J.K. Rowling reviews Violent Femmes’ debut album after listening to it the first time

The Harry Potter author realizes that where you listen to music really matters

    J.K. Rowling had somehow made it to the year 2016 without hearing the Violent Femmes’ self-titled debut, so she was a perfect guest for Ruth and Martin’s Album Club. The blog picks a guest every week, has them listen to a classic album that they’ve never heard and asks for their honest opinion on the matter.

    Joanne not only provided a lovely bit of her own backstory, she also did a really good job of showing the sort of biases that everyone brings to a piece of music.

    After describing a pretentious “Muso Boyfriend” she had as a teenager, she runs the listener through her first interpretation of the album. In short, she hated it.

    “So I put on the Violent Femmes and hear a catchy acoustic guitar riff and I think, this is great! I’m going to love them! I’ll get a Violent Femmes T-shirt, buy the entire back catalogue and bore everyone rigid with my new obsession!

    But then the vocalist kicks in and I have an immediate, visceral response of ‘no, scratch everything, I hate this.’ The change of mood is so abrupt my mind goes blank. I try to analyse why I moved from appreciation to intense dislike in a matter of seconds, but the best I can do is ‘I’ve heard voices like that before.’…

    I look down at the place where I was supposed to be making notes and all I’ve written is: ‘his upper register sounds like a bee in a plastic cup,’ which the professional writer in me recognizes as ‘not 500 words’.”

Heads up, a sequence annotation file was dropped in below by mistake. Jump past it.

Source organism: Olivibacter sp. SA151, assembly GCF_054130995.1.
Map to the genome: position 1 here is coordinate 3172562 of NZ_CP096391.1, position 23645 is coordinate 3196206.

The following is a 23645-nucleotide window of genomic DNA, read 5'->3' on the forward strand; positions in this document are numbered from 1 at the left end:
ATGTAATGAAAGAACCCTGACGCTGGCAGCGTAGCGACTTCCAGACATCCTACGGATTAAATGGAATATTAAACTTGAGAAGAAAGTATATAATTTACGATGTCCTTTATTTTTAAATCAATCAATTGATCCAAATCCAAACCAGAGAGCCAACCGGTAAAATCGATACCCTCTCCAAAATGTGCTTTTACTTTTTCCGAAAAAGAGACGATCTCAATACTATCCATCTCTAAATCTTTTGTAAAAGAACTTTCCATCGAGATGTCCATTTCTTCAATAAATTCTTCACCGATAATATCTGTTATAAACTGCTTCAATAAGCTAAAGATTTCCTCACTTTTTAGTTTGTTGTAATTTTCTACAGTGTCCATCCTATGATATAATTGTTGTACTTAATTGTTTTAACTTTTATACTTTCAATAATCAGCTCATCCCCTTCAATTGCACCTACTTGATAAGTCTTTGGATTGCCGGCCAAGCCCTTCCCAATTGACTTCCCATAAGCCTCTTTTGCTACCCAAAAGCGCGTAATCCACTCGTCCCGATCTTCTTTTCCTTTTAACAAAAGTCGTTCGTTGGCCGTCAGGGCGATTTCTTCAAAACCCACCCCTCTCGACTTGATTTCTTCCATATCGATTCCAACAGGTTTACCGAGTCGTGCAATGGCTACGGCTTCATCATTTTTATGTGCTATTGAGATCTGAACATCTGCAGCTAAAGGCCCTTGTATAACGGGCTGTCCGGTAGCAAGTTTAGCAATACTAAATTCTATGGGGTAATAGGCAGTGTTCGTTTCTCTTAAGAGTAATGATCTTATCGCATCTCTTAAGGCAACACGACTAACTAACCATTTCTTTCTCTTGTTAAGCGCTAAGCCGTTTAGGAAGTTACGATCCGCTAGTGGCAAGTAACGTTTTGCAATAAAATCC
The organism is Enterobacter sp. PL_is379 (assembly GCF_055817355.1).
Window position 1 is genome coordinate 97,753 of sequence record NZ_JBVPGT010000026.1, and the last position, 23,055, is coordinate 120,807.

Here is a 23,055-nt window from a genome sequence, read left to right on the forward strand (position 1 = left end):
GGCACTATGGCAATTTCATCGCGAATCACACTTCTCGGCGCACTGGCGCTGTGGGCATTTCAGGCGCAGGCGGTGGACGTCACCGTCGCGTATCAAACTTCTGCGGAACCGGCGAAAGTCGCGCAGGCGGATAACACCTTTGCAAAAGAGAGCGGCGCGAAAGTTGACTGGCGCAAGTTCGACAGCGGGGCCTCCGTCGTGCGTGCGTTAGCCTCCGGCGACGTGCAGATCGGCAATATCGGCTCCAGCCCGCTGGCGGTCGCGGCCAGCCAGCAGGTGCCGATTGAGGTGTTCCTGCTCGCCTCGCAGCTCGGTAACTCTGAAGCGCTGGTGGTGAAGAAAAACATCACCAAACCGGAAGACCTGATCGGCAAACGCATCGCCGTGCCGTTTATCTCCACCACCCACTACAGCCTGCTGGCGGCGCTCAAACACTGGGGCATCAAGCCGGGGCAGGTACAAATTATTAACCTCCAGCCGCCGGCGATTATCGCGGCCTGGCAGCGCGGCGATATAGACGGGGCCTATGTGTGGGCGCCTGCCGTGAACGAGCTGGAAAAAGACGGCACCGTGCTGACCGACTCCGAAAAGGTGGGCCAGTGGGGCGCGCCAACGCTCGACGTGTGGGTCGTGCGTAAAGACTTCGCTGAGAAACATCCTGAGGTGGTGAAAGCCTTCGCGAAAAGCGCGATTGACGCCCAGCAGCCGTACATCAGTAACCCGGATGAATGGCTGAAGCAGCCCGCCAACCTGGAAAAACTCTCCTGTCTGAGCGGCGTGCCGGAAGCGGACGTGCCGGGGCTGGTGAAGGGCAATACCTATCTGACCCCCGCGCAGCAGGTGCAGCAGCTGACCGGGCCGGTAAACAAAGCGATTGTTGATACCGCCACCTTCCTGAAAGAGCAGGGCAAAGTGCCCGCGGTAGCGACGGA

Rowling was listening to the album in her writing room, a wood-ceilinged room outside of her home. But a second listen in her kitchen brought about a complete 180 in the Harry Potter author’s feelings toward the songs and Gano. Searching for why, she realized that the writing room coupled with the sounds of Gano’s vocals brought her back to having nasally punk bands forced upon her by a boyfriend she viewed as insufferable.

    “Listening to an album that reeks of 1983, in a room that bears a passing resemblance to that attic of long ago, was a mistake. It wasn’t Gordon Gano who was the problem: it was me. I was listening with a ghostly eighteen year old ex-boyfriend at my shoulder, and behind him, a chorus of snarling early eighties NME journalists, all ready to jeer, because even if I like the Violent Femmes, I’ll like them in the wrong way.”

    If she ever needs money (hahaha), J.K. might have a future in this whole reviewing business. Read her full entry here.